Intelligent Homes and The Internet of Things
Technology is advancing at a dizzying rate yet we see this mainly through the devices we hold in our hand. In the not-too-distant future technology will make a dramatic and permanent appearance in homes. When this happens it’ll dramatically alter the way we live our day-to- day lives. So what does the future hold for technology and the Internet of Things in the intelligent home?
The Internet of Things is already slowly creeping into our lives; technology that allows us to set the thermostat at home whilst on our journey back is already commonplace but this is only the start. Intelligence is the key word that should be used when discussing predictions for homes in the future. Our homes will learn about our settings, routines and daily lives. They’ll read our body language and facial expressions. Not only will the technology be able to perceive this information but it’ll make informed judgements based upon it. Phones, tablets and computers will be less common as work surfaces and walls will become interactive touchscreens.
We all have our daily routines and this won’t be any different with our intelligent homes. We’ll wake up at a certain time, get ready as we normally would and take the everyday journey to work. However, if there are delays, cancellations or roadworks then we’ll be woken early to accommodate the additional journey time. Our wardrobes will cross reference the weather forecast and recommend suitable outfits. If you’re running low on milk, your fridge will automatically order it from your supermarket of choice. If you have specific food which is nearing its expiration, then there’ll be recommended recipes that will help use these up and keep wastage to a minimum. If you’ve invited friends over for a dinner party, your hob will notify you of the correct portion sizes based on the guest list and will stay updated with any last minute cancellations.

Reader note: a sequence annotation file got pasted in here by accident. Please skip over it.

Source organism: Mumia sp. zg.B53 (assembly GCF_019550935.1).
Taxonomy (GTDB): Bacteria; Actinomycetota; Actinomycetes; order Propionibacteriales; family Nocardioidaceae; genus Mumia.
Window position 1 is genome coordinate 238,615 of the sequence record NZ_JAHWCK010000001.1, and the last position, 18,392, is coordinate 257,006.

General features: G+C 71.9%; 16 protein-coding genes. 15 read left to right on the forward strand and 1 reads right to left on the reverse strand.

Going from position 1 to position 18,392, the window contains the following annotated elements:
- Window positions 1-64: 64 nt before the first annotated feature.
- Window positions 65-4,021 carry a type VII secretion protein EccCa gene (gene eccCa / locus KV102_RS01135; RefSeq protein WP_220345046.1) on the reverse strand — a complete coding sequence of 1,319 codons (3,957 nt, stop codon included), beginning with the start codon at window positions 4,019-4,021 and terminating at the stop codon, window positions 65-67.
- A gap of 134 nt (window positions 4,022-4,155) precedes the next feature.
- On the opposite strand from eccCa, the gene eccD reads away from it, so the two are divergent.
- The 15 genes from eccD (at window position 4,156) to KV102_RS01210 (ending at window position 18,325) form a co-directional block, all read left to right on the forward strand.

Too Much Information?
There’s an argument that this technology could be a little overbearing. Full automation could lead to a feeling of not being in control. This is a valid point and the likelihood is that you’d be able to choose and adjust the level of automation offered by the home. As technology evolves, so does information protection. It also shouldn’t be forgotten that this technology won’t suddenly appear in our homes tomorrow. The process of integration will be gradual and continually ongoing. Besides, the benefits far outweigh the initial fears.
It’s believed that by the year 2036 our homes will monitor our vital signs daily. If there are any issues that need to be resolved, our GPs (general practitioners) will be immediately notified with the information they need to resolve the problem effectively. A video link via a wall or mirror will make appointments easier to obtain and will ensure any ailments are dealt with. People are living longer and therefore will be more likely to suffer with mobility and memory issues. This technology in our home will lift the pressure on carers and families, ultimately allowing vulnerable individuals to be more independent. Regular prompts will ensure that we look after ourselves better and don’t forget the important things.
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